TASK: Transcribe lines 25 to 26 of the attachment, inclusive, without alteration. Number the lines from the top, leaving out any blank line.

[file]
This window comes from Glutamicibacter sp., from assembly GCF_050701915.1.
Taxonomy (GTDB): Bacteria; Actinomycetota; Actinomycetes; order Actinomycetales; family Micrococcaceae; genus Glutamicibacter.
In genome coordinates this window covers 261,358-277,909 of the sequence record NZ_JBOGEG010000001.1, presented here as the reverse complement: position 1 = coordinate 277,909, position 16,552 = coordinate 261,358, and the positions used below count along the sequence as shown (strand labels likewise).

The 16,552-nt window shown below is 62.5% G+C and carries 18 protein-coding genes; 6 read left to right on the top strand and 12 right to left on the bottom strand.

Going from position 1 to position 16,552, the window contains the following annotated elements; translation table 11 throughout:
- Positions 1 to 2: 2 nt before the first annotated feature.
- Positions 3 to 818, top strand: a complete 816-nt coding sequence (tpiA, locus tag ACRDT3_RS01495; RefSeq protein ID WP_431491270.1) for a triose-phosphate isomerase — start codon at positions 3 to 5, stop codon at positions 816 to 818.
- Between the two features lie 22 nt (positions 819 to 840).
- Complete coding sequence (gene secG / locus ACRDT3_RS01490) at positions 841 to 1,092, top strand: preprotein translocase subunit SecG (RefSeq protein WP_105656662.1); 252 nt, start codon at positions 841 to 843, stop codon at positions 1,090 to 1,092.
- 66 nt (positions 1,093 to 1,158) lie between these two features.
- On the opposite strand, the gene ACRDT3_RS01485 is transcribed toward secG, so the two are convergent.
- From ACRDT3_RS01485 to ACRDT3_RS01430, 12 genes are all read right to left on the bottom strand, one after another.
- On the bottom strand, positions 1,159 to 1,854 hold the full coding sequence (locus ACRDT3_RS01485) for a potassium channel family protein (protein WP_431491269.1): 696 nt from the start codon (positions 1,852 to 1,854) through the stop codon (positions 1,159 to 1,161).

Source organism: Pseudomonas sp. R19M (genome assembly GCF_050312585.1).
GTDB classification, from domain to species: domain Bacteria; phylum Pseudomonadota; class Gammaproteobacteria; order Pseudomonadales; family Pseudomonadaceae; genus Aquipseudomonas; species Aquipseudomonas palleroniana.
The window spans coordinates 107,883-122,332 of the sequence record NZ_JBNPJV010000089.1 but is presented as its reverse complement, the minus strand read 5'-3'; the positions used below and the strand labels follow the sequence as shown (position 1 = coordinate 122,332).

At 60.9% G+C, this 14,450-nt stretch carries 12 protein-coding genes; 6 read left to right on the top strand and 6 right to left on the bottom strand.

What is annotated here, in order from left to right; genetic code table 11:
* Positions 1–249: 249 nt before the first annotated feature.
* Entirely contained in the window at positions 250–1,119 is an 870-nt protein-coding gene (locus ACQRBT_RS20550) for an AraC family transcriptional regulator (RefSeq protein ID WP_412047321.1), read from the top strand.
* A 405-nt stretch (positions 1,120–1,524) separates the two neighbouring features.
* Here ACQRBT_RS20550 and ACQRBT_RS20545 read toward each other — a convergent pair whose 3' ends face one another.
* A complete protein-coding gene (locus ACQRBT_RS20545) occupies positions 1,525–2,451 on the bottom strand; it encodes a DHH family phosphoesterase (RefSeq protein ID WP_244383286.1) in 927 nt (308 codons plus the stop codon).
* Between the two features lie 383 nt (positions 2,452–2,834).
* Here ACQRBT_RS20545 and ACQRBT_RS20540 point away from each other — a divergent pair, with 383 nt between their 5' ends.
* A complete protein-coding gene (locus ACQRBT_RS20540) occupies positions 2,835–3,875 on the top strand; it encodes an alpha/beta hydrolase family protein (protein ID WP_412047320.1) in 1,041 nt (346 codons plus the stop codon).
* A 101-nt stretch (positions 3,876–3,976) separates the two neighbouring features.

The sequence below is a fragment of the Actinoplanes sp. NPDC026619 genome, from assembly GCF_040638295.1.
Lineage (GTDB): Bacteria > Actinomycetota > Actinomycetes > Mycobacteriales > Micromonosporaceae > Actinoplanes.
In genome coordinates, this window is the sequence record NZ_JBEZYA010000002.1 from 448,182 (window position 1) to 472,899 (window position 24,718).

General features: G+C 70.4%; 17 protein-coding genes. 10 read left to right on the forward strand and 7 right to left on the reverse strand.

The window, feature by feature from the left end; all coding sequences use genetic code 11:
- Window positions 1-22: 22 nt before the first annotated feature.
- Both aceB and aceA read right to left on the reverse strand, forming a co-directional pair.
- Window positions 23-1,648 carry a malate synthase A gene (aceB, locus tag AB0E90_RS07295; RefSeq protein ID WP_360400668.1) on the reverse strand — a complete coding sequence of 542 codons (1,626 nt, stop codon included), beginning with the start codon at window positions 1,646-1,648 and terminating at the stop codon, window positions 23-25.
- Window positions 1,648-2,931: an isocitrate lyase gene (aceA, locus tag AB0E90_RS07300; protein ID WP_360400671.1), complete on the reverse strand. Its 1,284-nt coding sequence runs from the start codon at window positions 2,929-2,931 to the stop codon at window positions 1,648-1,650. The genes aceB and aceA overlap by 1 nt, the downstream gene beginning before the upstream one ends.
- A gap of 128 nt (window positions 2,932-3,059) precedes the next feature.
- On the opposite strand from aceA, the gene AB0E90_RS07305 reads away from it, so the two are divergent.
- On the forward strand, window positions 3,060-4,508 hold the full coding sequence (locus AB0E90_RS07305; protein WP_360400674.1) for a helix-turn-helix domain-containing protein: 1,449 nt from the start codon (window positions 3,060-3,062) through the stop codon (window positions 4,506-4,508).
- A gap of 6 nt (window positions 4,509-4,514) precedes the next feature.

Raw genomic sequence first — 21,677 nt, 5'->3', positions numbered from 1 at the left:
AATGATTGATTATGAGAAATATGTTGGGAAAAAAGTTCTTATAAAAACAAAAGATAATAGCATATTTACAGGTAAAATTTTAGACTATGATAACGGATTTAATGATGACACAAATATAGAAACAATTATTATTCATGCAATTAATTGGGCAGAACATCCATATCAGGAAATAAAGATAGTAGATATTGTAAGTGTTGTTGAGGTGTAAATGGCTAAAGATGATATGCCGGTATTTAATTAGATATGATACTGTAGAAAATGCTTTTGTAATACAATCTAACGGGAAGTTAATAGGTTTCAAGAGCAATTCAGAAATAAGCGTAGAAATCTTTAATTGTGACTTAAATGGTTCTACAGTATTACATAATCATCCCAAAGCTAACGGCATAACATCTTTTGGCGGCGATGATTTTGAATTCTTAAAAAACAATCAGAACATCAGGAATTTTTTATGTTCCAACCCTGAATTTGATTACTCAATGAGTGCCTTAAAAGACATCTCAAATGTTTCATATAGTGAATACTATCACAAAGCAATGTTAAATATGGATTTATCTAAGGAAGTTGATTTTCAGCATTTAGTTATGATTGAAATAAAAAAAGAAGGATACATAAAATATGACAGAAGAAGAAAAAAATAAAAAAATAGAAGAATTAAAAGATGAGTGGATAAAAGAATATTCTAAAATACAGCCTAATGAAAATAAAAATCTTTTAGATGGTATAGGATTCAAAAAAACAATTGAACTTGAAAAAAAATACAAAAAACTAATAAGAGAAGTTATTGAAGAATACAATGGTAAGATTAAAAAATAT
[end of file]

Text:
* Here ACQRBT_RS20545 and ACQRBT_RS20540 point away from each other — a divergent pair, with 383 nt between their 5' ends.
* A complete protein-coding gene (locus ACQRBT_RS20540) occupies positions 2,835–3,875 on the top strand; it encodes an alpha/beta hydrolase family protein (protein ID WP_412047320.1) in 1,041 nt (346 codons plus the stop codon).